Once Upon a Time in the West. One hundred and seventy five minutes of bliss. Less a straight-forward Western than a precisely crafted work of art. What it has in common with my other all-time favourite film, Heremakono (better known as Waiting for Happiness), is minimal dialogue and slow slow slow long shots. It is, as someone close by said, the opera of Westerns. Oh my, yes!
(I think here I am supposed to say something about spoilers. So . . . SPOILERS abound.)
I won’t however talk about the music here. Others can do that better than me. All I will say is that a composer friend told me that it is one of the only films (the only film?) that was created around the music.* Many scenes are no more (no less?) than a marvellous excuse to show vast wild West country whilst listening to deliciously intestinally exciting music. You want desperately to be there, alive and shootin’, ridin’ your goddam stallion in a hackamore, across that countryside. Every cell of your body, every ounce of flesh, fat and blood, wants a gun and to be galloping alongside that train. Oh God Yes.
Less appreciated, I think, is the politics, which is so artistically delicately subtly sewn in that most people don’t even notice it. The coolest goody you’ll ever see, Harmonica, is probably a native American (or indigenous Mexican). He is the hero of this film, the hero of this tale, and the hero of history. And he shoots dead the biggest baddest baddie in the film, Frank. What interests me about this is that Sergio Leone originally offered the role of Harmonica to Clint Eastwood, but Clint turned it down. So Leone hired Charles beautifully-rugged Bronson (who had also originally been offered the lead role in The Good, The Bad and The Ugly) who turned out to be a grand success. Now, if Clint had accepted the role, would Leone have altered the storyline? Would he, in other words, have skipped the native American coming out in the end as the eventual hero? Because with all the make-up in the world, it would be hard to make Clint look anything other than the English, Irish, Dutch, Scot (and Protestant, and, er, Republican while we’re at it, to boot) he is.
Bronson may not have much native American in him, but he does have a heavy dose of Mongolian. A descendent of the Lipka-Tatars, he is certainly more than convincing (for me, anyway):
So did Leone change the plot because he couldn’t get Clint? Or did he always plan the narrative around the tale that the native American Harmonica will get his revenge on the evilest white man around, Henry Fonda? Which is another interesting point: the shots on Frank (Fonda) are often very very close up with his oh so blue eyes more piercing than you might ever have noticed before. Surely Leone would have thought about this, and the extent to which he sought to push a point about the brutal and brutally racist history of the USA? Just look at those eyes my friends:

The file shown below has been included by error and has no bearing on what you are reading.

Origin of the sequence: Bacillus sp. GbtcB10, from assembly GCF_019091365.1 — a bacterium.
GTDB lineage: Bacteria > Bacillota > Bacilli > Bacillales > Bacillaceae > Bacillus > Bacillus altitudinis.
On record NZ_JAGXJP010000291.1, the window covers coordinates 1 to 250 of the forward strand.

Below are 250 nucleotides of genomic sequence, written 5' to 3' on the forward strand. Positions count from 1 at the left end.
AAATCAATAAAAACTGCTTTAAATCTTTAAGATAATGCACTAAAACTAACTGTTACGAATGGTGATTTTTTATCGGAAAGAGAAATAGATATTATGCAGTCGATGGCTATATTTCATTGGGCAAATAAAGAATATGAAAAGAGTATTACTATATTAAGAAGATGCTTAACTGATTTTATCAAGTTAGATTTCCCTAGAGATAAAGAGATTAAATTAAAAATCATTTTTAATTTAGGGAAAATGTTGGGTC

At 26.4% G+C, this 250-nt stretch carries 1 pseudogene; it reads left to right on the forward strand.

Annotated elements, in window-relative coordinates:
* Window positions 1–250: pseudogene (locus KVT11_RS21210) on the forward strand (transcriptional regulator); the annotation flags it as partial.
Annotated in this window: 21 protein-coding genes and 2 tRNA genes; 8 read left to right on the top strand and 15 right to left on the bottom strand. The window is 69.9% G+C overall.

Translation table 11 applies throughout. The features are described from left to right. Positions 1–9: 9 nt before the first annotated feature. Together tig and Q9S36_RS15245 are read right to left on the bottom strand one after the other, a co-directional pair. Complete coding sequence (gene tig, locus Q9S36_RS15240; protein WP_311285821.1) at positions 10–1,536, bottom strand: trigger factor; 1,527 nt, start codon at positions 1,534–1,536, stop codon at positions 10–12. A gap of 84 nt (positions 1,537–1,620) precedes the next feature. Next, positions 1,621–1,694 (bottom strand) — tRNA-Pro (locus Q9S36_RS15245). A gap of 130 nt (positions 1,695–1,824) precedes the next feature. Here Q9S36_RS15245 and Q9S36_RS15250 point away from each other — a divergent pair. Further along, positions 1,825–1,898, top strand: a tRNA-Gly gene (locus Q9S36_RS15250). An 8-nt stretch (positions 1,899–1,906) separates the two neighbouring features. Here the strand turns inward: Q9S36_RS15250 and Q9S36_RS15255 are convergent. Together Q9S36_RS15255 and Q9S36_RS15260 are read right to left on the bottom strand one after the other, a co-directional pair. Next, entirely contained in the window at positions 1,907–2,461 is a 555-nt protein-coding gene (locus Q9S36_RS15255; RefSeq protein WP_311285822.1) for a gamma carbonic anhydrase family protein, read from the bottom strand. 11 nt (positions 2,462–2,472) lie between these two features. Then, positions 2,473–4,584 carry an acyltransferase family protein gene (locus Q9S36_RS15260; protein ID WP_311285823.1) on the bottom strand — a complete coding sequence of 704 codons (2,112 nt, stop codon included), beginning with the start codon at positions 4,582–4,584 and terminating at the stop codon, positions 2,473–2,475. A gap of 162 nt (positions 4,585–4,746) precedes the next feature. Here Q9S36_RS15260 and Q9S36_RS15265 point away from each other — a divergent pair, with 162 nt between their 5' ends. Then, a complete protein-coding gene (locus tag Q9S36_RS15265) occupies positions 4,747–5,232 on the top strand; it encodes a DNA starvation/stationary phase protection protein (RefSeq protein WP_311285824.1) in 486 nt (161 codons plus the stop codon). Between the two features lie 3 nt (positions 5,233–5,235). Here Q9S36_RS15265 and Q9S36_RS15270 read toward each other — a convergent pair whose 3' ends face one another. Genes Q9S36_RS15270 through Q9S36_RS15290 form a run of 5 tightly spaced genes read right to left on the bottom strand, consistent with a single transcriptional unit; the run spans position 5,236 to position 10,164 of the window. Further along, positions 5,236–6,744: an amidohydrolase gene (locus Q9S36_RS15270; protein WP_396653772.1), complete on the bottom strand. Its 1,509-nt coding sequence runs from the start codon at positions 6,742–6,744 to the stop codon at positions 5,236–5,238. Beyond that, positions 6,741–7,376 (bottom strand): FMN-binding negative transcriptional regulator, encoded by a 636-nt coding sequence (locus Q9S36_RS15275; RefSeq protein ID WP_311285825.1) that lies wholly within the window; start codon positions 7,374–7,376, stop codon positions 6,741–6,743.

Indeed, Leone purposefully shocked audiences – it was 1968 – by putting one of their favourites, Fonda, in the role as the Really Bad Guy. So Leone, in tune with the civil rights movement at the time perhaps, was in his own way, threading a tale that was pertinent to the times. And yet, even today, viewers don’t seem to notice this. It isn’t even a patronising plot either: Harmonica (who hardly utters a word throughout the entire film, preferring to play – of course – his, yes that’s right, harmonica) lures foolish Frank in slowly but surely, humiliating him, enticing him and eventually killing him with one beautiful clean shot.
Pure MDMA, indeed.
There’s more I could say, too, about the role of women (more accurately, woman), but I’m not a fan of long blogs so that’ll have to wait. Perhaps I could include it in a future blog about the other great western in my flife (though not quite in the same league as Once Upon a . . .), The Magnificent Seven, which, I am convinced, is really a film about feminism.
*McK says: “apparently Sergio Leone had the music played loud during the filming so that the actors knew what they were meant to be aiming for”. A thought which floods me with envy for those actors.